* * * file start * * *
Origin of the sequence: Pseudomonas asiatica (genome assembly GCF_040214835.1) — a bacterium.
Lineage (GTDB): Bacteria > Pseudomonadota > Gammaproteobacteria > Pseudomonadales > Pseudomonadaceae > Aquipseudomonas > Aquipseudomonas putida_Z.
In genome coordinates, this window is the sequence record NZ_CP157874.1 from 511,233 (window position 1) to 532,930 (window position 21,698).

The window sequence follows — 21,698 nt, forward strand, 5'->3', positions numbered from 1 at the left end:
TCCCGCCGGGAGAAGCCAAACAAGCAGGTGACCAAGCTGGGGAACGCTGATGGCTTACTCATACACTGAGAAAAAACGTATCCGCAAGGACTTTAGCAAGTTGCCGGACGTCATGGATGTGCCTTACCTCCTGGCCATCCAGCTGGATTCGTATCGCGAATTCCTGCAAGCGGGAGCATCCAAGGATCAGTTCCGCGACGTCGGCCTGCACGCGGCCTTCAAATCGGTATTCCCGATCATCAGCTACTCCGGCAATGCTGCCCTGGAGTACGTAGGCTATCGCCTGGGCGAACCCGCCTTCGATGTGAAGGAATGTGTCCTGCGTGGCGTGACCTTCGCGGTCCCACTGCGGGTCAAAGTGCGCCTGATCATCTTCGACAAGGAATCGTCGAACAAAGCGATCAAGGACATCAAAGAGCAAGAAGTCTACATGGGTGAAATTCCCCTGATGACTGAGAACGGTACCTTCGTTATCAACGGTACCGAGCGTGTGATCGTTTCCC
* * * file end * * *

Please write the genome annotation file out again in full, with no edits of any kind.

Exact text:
Origin of the sequence: Pseudomonas asiatica (genome assembly GCF_040214835.1) — a bacterium.
Lineage (GTDB): Bacteria > Pseudomonadota > Gammaproteobacteria > Pseudomonadales > Pseudomonadaceae > Aquipseudomonas > Aquipseudomonas putida_Z.
In genome coordinates, this window is the sequence record NZ_CP157874.1 from 511,233 (window position 1) to 532,930 (window position 21,698).

The window sequence follows — 21,698 nt, forward strand, 5'->3', positions numbered from 1 at the left end:
TCCCGCCGGGAGAAGCCAAACAAGCAGGTGACCAAGCTGGGGAACGCTGATGGCTTACTCATACACTGAGAAAAAACGTATCCGCAAGGACTTTAGCAAGTTGCCGGACGTCATGGATGTGCCTTACCTCCTGGCCATCCAGCTGGATTCGTATCGCGAATTCCTGCAAGCGGGAGCATCCAAGGATCAGTTCCGCGACGTCGGCCTGCACGCGGCCTTCAAATCGGTATTCCCGATCATCAGCTACTCCGGCAATGCTGCCCTGGAGTACGTAGGCTATCGCCTGGGCGAACCCGCCTTCGATGTGAAGGAATGTGTCCTGCGTGGCGTGACCTTCGCGGTCCCACTGCGGGTCAAAGTGCGCCTGATCATCTTCGACAAGGAATCGTCGAACAAAGCGATCAAGGACATCAAAGAGCAAGAAGTCTACATGGGTGAAATTCCCCTGATGACTGAGAACGGTACCTTCGTTATCAACGGTACCGAGCGTGTGATCGTTTCCC